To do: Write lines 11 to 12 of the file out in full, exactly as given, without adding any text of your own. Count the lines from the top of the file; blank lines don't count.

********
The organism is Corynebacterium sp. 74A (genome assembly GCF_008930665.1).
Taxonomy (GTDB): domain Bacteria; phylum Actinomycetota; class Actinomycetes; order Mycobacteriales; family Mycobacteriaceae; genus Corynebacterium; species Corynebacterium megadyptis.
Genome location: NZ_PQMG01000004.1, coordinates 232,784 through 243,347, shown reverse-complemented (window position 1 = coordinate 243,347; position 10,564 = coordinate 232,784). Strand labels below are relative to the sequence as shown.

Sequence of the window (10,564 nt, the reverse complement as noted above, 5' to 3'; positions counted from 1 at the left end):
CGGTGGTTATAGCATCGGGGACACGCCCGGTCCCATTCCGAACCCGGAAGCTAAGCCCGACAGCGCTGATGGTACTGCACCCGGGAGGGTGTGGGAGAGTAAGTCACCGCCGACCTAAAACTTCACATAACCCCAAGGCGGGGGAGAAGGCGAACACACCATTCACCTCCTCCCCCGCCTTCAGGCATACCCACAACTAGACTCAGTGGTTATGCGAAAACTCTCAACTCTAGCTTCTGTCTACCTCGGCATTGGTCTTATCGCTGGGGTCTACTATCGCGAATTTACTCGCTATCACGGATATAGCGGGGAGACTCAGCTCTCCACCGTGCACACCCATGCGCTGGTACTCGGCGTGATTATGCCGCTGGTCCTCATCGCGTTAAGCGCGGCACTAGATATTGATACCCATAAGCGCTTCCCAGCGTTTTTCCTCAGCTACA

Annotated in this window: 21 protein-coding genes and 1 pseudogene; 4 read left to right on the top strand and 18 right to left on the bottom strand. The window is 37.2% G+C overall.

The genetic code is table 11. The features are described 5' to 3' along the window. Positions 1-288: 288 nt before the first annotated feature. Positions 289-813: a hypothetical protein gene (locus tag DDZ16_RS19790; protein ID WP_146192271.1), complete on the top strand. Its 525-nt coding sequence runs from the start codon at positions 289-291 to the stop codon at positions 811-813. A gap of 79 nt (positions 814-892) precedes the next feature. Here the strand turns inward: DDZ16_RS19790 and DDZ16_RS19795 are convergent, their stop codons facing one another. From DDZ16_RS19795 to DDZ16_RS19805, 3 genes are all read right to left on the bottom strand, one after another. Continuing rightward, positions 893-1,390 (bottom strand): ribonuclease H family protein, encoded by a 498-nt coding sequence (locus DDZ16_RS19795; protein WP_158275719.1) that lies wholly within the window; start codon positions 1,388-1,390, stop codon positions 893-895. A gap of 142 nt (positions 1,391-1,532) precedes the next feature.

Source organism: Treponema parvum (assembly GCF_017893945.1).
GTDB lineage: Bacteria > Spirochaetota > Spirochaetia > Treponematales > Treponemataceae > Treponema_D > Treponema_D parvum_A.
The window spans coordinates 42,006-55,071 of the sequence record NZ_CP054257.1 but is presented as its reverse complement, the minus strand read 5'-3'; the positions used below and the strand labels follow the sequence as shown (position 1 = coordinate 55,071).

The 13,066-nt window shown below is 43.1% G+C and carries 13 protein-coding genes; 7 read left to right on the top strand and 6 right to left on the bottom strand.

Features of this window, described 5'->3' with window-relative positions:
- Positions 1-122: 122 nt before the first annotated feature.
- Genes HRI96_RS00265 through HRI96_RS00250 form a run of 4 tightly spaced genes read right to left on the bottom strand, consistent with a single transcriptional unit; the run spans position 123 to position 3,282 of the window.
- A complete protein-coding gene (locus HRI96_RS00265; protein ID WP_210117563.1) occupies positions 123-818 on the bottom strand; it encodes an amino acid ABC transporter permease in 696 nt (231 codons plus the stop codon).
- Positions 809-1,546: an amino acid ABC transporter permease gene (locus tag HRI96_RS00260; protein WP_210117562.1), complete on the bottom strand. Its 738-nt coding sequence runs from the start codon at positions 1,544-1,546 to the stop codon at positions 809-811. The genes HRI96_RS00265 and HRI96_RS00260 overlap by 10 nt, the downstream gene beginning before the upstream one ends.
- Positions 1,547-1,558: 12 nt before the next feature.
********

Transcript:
The 13,066-nt window shown below is 43.1% G+C and carries 13 protein-coding genes; 7 read left to right on the top strand and 6 right to left on the bottom strand.

Features of this window, described 5'->3' with window-relative positions: